Where I am less smart: It took me 65 instances of putting ornaments back on the tree before I realized that I could relocate them to a spot where he could’t reach them.

It’s all worth it, because he’s in love with this Christmas tree. He’s been asking Siri to show him pictures of blue Christmas trees at least once a day for the last three months. (Also: Blue trains and yellow school busses.) But, since he talks like a toddler, there’s often some confusion on Siri’s part. She usually thinks we’re asking for something obscene.IMG_0154

There have been some close calls. The other day, I was relieved to hear her say, “I’m not sure what you mean by ‘show me big tits.'” I believe Charlie’s request was in fact “Show me pictures.” When he didn’t get the results he was looking for, he followed up with, “Show me pictures of–” but he didn’t get the full sentence out before Siri responded with, “Okay, here’s what I found on the web for ‘shit myself.'” As I yelled, “No, Siri! Cancel, cancel!,” six pictures popped up. We shut it down quickly, and I think it was mostly Business Baby memes.

Anyway, Siri’s on time out for the forseable future.

3 New House Rules for Prime Productivity

Starting today, we’ve implemented new rules in the house:

  1. No computers!
  2. No coffees for Mom!

These compliment the rule implemented earlier this week, which was created to add structure to the remainder of my M.F.A. program: No homeworks!

Charlie’s downstairs playing trains with Grandad while I break all the rules. If he asks, though, I’m just up here jumping up and down “wike a kangawoo,” as instructed.

He's tough, but fair.  Now he's gonna drop this pumpkin on the cement to see what happens.

He’s tough, but fair.
Now he’s gonna drop this pumpkin on the cement to see what happens.

Kangaroo Pouch 

In Which We Explore Darker Corners of the Mommy Brain
Sometimes I feel like Charlie isn’t real. In the first few days after we brought him home, I spent a fair amount of time smelling him, I think to make sure I wasn’t making him up. When he would sleep in my arms, I would put my nostrils up close to his and breathe in his breath as he exhaled. It was warm and healthy, with life of its own. Dreams, hallucinations, and ghosts don’t breathe. This might be a real baby, one that belongs to me. Mind you, I was recovering from a Caesarian and high as a fucking kite.  
I’ll catch a shadow of that feeling sometimes. It’s still mind-boggling to me that a bit over three years ago, my child didn’t exist even as a theoretical construct, and now he’s an entire human being. I feel cosmically separated from him in a way I don’t like, but that probably has benefits for him becoming an independent, emotionally healthy human. I want to put him in my kangaroo pouch and to know he’s safe, and to know him fully. He’s pretty active, so he wouldn’t tolerate a kangaroo pouch even if I had one. Besides which, I’d still be a kangaroo with a congenitally fractured spine, so he’d have to learn to hop alongside me anyway.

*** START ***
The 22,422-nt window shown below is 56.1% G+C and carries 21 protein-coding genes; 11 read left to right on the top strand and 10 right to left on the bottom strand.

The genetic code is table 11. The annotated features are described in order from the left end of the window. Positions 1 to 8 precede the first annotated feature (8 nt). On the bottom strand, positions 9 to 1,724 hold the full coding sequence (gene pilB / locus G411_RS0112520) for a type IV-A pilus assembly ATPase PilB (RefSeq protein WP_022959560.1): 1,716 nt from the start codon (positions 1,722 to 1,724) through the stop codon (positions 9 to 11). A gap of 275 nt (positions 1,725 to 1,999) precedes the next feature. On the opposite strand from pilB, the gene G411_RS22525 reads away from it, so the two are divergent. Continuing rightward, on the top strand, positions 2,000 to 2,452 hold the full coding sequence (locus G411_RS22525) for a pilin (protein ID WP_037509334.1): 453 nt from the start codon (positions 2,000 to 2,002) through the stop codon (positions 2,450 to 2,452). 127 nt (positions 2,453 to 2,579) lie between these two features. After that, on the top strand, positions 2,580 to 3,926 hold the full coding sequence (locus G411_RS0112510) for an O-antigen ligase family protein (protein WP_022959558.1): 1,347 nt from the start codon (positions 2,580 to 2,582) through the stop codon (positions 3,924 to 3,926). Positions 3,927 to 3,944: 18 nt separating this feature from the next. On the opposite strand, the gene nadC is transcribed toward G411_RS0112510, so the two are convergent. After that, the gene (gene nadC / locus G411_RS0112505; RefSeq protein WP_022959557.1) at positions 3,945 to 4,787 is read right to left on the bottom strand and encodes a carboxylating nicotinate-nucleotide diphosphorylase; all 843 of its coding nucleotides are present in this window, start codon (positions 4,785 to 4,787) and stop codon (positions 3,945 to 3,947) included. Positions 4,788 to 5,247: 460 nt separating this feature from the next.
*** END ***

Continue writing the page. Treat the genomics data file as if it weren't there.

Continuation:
I feel lonely for him in a way that isn’t necessarily fixed by spending time with him. I expect this won’t be so pronounced as he learns to communicate better, but it turns out that motherhood doesn’t solve the existential truth that no one can ever really know anyone, you know?


Inconsolable: Bluth’s Banana Stand Edition


I mean, it IS a pretty great t-shirt

Charlie will be two on the 22nd of this month. I hear tell that the twos are terrible. He’s been foreshadowing the events to come, most recently with this evening’s freakout. While helping me put away laundry, I pointed out that I was folding my banana shirt, one of his favorites. 


“You don’t want me to put it away?”


“You want me to wear it instead?”

(Through sudden hiccup tears), “Okay.”

So, wardrobe change. He’s down to a simmering wimper, but still clearly upset. You know what would make him feel better, if he changed into a new shirt too, prolly! One that doesn’t have encrusted tomato seeds on it, maybe! So I changed his shirt. 

Fury. Sadness. Confusion. Ennui. But mostly rage, through the wailing tears.

This goes on for a solid 20-30 minutes, unabated. Like, surely I accidentally broke his finger or something during our costume change, but he doesn’t seem to be nursing any particular injuries. He hits me in the boob a couple times, to see if that makes him feel better. It does not. I ask him to use his words to tell me why he’s upset, but there are no words. Thrashing on my bed, where I’ve taken him to calm down, his tears flow like a river. Mouth wide open, I can investigate his dental and tonsil health as he screams. (His tonsils seem fine.)

Grandad comes upstairs to see what must surely be the bookcase that fell upon Charlie and I both, rendering me unconscious and and insensible to the cries of my mamed son, who is screaming like he’s taken a hardback copy of Infinite Jest to the skull. Grandad sees me holding Charlie, both of us conscious and neither of us visibly bleeding, and gives me a “what-the-hell?” look. I explain that I think Charlie’s mad about our t-shirts. Grandad takes him from my arms, and Charlie immediately stops crying. 

The problem, apart from wardrobe design, was just too much Mom. It’s the tail-end of a long weekend, after all. Charlie and his grandad are playing in the basement right now. I’m laying on the living room couch, drinking a beer. For the time being, everyone is happy. 

Charlie is awesome and hilarious, but dude. Get it together, kid. 

8 Tricks for Toddler Naps

Last Sunday, it was clear that Charlie needed a nap by about 9:30 am, and it was further clear that he had no interest. At face value, sure, I’m fine with just running around the house with him and playing cars until he eventually curls up in a ball on the floor and succumbs to his actual level of exhaustion. In practice, in addition to getting pre-nap fussy, he starts to lose control of his gross motor skills while increasing his propensity for risk. At this point, he basically becomes a pint-sized, drunken college kid. He’s crashing into walls while running laps, he’s falling off of tables while trying new dance moves, and he thinks he’s cool to drive.